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Moon Machines (DVD Review)

9 Jun, 2009 By: John Latchem

Moon Machines

Prebook 6/9/09; Street 7/7/09
$24.98 DVD
Not rated.

Even the most-ardent space-enthusiast will likely find something new to learn with “Moon Machines,” an excellent documentary series from The Science Channel.

History has recorded the names of the 12 men who walked on the moon between 1969 and 1972, but it took the hard work of more than 400,000 men and women to get them there. While there are countless documentaries about the space program focusing on the astronauts and the missions, “Moon Machines” focuses on the engineering of the equipment, rockets and other vehicles used to explore the moon.

The show uses interviews with designers and lots of fun test footage, and if there’s one thing the retrospective conveys, it’s a sense that the achievements of the space program were no fluke, but the result of the ingenuity of a country willing to devote the resources to pulling it off. Who would think to use a company previously known for making women’s underwear to make the space suits?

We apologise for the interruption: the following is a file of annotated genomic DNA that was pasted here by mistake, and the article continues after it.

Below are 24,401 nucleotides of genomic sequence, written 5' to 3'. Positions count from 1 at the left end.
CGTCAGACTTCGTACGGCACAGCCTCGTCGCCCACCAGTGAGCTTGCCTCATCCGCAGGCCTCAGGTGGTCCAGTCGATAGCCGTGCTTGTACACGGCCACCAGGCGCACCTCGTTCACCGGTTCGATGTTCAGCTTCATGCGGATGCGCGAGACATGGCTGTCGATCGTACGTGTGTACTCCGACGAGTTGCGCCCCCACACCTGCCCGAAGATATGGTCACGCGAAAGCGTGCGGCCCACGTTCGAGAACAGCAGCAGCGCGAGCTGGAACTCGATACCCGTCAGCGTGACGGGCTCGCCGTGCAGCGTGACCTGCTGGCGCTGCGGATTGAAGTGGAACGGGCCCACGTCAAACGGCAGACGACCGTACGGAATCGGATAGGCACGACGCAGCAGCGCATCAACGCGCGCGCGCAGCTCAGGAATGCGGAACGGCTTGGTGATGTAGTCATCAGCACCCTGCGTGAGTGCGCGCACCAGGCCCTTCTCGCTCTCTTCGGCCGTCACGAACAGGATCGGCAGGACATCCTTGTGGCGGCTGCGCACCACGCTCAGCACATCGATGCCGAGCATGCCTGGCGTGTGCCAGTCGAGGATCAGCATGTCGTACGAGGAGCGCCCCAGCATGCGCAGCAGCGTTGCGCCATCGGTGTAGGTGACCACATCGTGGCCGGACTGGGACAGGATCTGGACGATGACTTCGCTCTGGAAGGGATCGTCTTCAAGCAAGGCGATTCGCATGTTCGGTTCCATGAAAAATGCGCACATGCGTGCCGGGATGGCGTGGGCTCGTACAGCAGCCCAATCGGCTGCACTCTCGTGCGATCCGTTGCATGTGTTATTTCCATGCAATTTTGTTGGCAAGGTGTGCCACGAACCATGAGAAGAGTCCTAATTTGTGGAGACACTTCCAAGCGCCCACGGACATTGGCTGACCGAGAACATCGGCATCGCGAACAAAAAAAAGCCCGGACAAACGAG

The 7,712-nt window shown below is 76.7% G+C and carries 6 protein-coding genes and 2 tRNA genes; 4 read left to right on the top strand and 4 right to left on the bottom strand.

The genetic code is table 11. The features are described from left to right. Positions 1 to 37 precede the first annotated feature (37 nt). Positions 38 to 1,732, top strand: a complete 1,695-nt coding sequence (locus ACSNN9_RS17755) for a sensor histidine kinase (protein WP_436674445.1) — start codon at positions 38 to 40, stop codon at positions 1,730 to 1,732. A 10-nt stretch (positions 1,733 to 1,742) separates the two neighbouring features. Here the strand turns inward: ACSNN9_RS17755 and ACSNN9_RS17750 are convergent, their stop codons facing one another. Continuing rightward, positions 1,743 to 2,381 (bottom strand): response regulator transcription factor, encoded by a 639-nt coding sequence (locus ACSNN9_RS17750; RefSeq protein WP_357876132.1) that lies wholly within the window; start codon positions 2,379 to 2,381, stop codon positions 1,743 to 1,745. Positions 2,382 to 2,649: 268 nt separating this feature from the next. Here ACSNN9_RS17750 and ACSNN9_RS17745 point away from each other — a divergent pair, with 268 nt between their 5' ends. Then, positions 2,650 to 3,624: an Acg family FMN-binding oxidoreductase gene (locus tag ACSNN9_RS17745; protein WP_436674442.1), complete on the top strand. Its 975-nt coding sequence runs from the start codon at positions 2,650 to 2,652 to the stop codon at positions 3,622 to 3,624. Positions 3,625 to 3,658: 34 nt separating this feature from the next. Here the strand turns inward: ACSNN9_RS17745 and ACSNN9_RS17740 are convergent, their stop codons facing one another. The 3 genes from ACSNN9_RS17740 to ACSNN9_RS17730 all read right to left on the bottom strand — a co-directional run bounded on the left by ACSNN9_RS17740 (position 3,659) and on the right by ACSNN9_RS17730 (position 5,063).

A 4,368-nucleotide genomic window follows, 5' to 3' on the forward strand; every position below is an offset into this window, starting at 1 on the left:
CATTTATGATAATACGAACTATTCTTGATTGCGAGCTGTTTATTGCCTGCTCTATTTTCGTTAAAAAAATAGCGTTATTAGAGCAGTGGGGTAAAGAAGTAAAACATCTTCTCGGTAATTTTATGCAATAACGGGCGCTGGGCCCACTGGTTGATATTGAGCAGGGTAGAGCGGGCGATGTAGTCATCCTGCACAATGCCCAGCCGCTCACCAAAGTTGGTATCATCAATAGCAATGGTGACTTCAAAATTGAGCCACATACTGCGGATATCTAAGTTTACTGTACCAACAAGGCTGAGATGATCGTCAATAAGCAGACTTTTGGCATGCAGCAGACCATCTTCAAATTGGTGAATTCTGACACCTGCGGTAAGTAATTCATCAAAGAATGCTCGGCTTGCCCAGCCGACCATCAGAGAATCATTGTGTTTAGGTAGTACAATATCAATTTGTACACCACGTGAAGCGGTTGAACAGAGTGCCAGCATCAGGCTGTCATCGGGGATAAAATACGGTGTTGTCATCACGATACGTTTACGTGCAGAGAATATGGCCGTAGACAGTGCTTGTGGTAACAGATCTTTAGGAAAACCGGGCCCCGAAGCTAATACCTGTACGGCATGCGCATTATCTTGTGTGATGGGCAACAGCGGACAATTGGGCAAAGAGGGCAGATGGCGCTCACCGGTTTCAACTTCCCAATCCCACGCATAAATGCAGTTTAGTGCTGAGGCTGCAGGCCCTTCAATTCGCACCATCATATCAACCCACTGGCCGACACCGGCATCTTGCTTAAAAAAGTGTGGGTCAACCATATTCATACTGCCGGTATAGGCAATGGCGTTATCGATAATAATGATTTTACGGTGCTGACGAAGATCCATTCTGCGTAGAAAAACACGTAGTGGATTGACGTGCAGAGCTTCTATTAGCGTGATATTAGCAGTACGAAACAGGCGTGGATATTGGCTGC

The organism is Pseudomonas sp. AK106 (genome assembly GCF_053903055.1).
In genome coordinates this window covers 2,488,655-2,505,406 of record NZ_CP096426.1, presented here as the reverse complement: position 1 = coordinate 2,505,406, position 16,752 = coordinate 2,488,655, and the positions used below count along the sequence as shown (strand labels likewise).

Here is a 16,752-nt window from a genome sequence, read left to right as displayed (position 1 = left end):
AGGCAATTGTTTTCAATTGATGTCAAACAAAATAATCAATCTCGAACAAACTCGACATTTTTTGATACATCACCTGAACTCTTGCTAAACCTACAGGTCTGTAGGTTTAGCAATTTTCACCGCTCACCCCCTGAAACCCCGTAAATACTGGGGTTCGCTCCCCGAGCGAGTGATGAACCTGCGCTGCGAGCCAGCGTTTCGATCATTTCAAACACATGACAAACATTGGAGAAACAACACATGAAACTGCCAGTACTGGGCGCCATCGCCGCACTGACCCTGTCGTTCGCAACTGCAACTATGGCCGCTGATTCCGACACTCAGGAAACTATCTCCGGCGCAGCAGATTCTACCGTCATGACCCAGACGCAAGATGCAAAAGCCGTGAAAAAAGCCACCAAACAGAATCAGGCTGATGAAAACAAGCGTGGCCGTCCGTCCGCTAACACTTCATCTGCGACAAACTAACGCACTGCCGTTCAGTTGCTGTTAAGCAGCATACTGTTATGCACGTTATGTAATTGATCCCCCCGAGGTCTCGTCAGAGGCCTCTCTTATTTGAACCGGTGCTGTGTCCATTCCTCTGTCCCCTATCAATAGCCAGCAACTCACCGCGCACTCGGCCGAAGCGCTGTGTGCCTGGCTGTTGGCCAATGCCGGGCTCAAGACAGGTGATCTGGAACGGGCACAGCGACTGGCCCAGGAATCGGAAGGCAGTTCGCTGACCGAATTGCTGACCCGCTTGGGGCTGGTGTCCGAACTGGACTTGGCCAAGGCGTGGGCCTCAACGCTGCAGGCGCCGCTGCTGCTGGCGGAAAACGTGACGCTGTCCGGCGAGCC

Of the six episodes, the most fascinating is probably the third, focusing on the creation of the guidance system for the spacecraft. It’s mind-boggling to think the computers they were dealing with, while cutting edge for the time, were 50,000 times less sophisticated than a modern pocket-sized MP3 player.

With its interviews of the Apollo program’s behind-the-scenes players, in some respects the show plays a bit like a nonfiction version of HBO’s terrific From the Earth to the Moon miniseries. It’s especially interesting to see the Apollo 11 landing revisited in several episodes from the different points of view of those who assembled the different systems.

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